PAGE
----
A Harvard University professor has been charged with lying about his ties to a Chinese-run recruitment program and concealing payments he received from the Chinese government for research, federal officials said Tuesday.
Charles Lieber, chair of the department of chemistry and chemical biology, is accused of hiding his involvement in China’s Thousand Talents Plan, a secretive program designed to bribe people with access to and knowledge of foreign technology and intellectual property. In 2010, Lieber was named the world’s leading chemist of the decade by Thomson Reuters.
Lieber was arrested early Tuesday at his office at the Ivy League university, officials said. He was expected to appear in court later Tuesday. His attorney didn’t immediately respond to an email seeking comment.
Authorities also announced charges against a researcher at Boston University, who is accused of lying about her ties to the Chinese military. Yanqing Ye, who prosecutors say is a lieutenant in the People’s Liberation Army, did work on behalf of the military while studying at the university, like conducting research and sending documents and information to China, officials said.
There was no attorney listed for Ye in court documents.
U.S. Attorney Andrew Lelling called the charges “a small sample of China’s ongoing campaign to siphon off America’s technology and know-how for its country’s gain.”
“No country poses a greater, more severe or long term threat to our national security and economic prosperity than China,” said Boston FBI agent Joseph Bonavolonta. “China’s communist government’s goal, simply put, is to replace the U.S. as the world superpower, and they are breaking the law to get there,” he said.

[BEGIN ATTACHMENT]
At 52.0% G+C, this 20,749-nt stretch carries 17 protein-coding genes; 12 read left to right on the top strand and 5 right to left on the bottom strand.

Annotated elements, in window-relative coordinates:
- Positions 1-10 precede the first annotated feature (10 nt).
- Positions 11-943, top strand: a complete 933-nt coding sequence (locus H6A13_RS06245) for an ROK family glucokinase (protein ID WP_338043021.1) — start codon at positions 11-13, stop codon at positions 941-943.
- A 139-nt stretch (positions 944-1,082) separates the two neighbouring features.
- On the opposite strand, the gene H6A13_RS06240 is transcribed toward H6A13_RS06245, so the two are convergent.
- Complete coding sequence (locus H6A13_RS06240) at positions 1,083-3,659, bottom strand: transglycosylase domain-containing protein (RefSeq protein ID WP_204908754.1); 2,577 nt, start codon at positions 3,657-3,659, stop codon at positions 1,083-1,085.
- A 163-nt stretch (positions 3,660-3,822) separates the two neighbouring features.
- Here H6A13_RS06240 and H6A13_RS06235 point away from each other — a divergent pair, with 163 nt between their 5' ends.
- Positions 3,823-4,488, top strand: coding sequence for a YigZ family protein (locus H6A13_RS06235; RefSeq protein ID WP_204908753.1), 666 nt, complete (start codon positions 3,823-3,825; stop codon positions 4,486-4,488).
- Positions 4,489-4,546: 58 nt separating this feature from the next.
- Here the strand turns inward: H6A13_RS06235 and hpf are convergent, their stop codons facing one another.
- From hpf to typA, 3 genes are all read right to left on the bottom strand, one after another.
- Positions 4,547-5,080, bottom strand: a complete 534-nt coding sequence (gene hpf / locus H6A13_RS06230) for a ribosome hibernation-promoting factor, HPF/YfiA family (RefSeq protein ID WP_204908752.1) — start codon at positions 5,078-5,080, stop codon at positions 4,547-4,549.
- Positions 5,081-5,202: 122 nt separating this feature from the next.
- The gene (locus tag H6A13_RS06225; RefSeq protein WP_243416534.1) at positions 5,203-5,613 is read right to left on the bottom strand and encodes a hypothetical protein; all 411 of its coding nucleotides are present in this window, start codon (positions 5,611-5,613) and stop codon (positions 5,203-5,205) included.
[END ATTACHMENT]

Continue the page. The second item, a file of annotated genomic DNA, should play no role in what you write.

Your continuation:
Under Lieber’s Thousand Talents program contract, prosecutors say, he was paid $50,000 a month by the Wuhan University of Technology in China and living expenses up to $158,000. He was also awarded more than $1.5 million to establish a research lab at the Chinese university, prosecutors said.
Lieber has been placed on administrative leave, Harvard officials said.
“The charges brought by the U.S. government against Professor Lieber are extremely serious. Harvard is cooperating with federal authorities, including the National Institutes of Health, and is conducting its own review of the alleged misconduct,” the school said in a written statement.
The case underscores Justice Department concerns about Chinese programs that recruit scientists with access to cutting-edge technology in the U.S. and encourage them to conduct research for Beijing’s gain and even to steal the work of American academics.
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In recent years, according to a Senate subcommittee report issued last fall, the programs have been exploited by scientists who have downloaded sensitive research files before returning to China, filed patents based on U.S. research, lied on grant applications and failed to disclose money they had received from Chinese institutions.
The Associated Press, relying on hundreds of pages of documents obtained through public records requests, reported last year that the FBI had been reaching out to colleges and universities across the countries to warn them of the threat of economic espionage on their campuses.
The Associated Press contributed to this article